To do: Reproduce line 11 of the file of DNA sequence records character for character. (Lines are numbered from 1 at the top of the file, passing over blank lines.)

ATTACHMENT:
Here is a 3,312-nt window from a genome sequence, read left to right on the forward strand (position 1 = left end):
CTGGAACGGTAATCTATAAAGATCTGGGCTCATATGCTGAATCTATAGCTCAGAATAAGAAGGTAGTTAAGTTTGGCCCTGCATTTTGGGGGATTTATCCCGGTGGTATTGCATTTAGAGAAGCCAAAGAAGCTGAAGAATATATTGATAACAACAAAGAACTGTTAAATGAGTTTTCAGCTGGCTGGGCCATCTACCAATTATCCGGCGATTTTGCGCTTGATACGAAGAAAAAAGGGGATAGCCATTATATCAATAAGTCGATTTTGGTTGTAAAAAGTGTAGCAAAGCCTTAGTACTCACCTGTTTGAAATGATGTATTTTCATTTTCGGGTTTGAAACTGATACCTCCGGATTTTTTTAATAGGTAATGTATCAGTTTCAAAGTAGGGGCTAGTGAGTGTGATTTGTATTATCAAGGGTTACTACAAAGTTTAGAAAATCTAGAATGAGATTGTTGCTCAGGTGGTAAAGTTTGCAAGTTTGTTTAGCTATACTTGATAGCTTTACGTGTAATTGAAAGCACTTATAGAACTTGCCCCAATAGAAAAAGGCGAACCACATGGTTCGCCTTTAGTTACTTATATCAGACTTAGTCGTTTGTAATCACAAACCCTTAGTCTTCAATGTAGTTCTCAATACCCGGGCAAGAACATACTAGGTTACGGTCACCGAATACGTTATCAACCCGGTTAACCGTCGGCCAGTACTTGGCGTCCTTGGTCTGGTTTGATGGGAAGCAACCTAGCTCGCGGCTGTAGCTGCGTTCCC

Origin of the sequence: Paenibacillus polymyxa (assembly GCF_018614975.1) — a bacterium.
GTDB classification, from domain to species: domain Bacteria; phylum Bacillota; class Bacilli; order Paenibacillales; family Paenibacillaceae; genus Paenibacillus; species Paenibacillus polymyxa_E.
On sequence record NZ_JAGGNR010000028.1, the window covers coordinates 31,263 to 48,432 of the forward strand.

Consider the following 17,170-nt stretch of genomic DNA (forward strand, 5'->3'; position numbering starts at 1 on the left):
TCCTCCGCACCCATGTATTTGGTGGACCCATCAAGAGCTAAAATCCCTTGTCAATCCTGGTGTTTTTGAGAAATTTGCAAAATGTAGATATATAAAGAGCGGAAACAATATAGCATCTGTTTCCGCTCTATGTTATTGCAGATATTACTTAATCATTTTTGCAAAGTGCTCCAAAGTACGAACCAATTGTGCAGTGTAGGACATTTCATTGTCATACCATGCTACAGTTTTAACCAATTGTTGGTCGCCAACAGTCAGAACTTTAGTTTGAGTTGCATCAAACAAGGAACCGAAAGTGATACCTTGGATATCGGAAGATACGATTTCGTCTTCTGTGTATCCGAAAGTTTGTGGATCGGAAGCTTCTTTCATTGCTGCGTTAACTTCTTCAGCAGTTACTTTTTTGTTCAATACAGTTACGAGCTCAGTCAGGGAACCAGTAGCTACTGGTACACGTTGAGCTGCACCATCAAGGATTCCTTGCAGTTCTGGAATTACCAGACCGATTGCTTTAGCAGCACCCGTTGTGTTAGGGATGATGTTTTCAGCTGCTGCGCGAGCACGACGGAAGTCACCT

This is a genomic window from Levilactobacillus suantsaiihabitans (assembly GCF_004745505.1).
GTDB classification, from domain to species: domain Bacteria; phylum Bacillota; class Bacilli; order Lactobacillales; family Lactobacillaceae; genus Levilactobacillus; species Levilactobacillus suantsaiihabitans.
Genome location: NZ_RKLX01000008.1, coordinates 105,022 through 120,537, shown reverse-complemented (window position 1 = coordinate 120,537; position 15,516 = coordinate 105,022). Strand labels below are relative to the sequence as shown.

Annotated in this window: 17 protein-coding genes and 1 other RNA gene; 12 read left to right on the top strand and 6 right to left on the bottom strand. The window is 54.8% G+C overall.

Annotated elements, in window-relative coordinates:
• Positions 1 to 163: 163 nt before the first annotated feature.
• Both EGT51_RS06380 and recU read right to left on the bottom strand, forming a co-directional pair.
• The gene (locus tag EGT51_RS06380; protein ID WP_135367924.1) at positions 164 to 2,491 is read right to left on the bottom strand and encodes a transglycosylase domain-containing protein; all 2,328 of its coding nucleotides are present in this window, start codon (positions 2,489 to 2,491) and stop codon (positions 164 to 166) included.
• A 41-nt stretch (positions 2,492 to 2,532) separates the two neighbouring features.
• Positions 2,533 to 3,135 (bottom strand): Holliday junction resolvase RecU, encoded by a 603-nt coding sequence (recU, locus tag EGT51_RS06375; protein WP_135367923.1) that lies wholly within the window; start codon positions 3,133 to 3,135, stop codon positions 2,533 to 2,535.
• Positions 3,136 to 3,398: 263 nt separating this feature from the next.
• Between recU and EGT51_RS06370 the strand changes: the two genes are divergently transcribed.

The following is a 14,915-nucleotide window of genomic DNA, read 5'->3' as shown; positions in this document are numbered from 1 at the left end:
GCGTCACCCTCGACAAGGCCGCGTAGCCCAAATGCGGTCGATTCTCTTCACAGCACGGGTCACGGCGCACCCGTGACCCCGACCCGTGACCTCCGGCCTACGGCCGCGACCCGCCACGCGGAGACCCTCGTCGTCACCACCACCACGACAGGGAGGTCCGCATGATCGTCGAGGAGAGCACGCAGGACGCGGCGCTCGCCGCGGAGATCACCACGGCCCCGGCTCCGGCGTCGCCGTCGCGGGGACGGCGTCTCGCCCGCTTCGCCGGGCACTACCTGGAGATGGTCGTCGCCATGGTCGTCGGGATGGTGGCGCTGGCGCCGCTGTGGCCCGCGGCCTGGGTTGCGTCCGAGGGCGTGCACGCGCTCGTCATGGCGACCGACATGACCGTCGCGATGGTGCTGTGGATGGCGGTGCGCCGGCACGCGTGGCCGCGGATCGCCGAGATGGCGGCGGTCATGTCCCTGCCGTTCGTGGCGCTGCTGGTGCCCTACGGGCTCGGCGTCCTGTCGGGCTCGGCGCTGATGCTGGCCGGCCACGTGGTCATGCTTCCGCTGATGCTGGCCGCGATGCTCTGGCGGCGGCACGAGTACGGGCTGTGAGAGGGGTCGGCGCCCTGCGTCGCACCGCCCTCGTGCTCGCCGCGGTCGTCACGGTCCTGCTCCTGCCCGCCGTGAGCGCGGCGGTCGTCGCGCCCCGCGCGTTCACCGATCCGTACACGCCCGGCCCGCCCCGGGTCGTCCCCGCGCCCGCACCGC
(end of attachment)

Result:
Annotated in this window: 17 protein-coding genes and 1 other RNA gene; 12 read left to right on the top strand and 6 right to left on the bottom strand. The window is 54.8% G+C overall.